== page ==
Holy shit, that bird behaves more like a human than half the people we saw on the subway this morning. It's almost like he stepped out of a Pixar movie. One day, as Dr. Irene was closing up the lab, Alex said goodbye by telling her to "be good." Irene replied by saying "I love you," to which Alex answered, "I love you too." He then asked: "You'll be in tomorrow?" Irene assured him that, yes, he'd see her tomorrow.The next morning, Alex was dead.
There appears to be something in our eyes.
They actually had conversations like that all the time (you can see a similar one here, at around 7:55). You can say that he was just faking his banter and emotions through years and years of social repetition, but at what point can't you say the same thing about humans? You only know to jokingly tell someone to "be good" when they head out for the night because you heard somebody else say it and remembered it.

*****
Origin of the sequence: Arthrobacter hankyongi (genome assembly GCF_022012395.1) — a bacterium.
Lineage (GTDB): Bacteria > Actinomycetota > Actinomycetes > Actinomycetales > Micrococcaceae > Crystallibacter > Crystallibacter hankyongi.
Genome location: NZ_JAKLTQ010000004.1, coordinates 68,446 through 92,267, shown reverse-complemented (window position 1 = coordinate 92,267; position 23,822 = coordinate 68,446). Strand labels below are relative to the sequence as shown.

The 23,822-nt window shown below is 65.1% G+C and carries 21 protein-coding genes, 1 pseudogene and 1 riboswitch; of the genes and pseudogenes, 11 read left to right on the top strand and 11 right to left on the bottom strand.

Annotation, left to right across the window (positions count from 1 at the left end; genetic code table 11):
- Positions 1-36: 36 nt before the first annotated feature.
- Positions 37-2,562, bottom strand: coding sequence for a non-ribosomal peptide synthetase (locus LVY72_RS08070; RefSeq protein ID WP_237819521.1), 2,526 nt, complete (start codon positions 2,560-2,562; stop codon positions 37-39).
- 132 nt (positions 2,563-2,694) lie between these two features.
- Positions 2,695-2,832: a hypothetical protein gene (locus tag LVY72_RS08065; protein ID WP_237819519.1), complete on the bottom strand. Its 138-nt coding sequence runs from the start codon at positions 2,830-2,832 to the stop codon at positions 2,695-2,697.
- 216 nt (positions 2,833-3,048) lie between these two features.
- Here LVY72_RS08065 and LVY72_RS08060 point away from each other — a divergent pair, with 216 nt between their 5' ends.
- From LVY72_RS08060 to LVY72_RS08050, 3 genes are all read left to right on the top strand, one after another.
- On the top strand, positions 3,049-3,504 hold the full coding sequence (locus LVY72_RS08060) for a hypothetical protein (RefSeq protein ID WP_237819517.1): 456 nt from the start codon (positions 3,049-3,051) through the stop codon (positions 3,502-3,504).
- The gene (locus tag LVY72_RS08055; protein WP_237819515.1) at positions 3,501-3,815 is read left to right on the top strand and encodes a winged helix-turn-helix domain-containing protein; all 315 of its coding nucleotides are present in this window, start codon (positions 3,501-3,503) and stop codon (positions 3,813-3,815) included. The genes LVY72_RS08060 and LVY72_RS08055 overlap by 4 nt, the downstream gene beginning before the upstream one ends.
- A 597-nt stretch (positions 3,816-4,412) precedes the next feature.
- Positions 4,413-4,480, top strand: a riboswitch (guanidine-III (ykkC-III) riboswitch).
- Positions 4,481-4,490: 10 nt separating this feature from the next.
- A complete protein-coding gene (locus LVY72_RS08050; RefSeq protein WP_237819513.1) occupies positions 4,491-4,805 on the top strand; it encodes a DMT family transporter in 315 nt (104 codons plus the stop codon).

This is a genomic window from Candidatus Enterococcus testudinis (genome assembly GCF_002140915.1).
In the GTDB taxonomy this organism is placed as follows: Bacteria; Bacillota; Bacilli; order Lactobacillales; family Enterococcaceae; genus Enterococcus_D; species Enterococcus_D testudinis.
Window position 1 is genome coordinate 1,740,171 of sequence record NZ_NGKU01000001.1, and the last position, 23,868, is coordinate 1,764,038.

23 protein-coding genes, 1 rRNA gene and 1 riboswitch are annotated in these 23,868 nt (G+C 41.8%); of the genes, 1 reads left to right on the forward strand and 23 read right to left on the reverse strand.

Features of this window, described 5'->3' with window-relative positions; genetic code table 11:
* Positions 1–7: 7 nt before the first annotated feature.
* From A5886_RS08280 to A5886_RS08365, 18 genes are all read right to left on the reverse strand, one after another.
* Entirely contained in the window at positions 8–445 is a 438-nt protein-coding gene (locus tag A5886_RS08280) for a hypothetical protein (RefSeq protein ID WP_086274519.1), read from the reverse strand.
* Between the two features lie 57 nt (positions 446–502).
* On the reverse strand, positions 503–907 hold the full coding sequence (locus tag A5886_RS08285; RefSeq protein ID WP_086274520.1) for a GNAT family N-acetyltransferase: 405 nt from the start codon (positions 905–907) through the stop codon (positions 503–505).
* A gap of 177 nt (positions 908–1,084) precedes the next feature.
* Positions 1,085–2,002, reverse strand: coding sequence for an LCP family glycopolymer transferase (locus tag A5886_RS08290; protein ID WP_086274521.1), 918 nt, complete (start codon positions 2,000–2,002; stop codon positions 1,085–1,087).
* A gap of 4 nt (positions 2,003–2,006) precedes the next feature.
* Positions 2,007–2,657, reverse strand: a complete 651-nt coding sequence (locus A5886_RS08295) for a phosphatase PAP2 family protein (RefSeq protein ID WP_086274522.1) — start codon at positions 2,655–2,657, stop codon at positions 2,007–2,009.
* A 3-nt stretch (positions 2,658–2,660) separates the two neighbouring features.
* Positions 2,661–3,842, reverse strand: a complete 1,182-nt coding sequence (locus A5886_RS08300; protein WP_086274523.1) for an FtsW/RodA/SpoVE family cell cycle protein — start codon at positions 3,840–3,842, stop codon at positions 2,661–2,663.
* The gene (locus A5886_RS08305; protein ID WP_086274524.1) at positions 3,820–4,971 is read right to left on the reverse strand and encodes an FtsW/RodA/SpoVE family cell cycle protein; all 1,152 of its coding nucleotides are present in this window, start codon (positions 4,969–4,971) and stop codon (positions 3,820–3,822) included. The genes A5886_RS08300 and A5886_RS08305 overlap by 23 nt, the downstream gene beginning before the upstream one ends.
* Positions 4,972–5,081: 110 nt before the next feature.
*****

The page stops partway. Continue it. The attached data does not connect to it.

Dr. Pepperbeg has taught some of Alex's tricks to other parrots, but so far none of them has displayed anything close to his freakish level of intelligence. So far, it looks like he was one of a kind. Maybe the specific circumstances of Alex's upbringing turned him into the only parrot capable of higher cognitive thought processes... or maybe he was a member of some sort of parrot-like alien race, who came to Earth seeking refuge and friendship. Ask yourself: which explanation is simpler and less creepy?
We're going with "alien".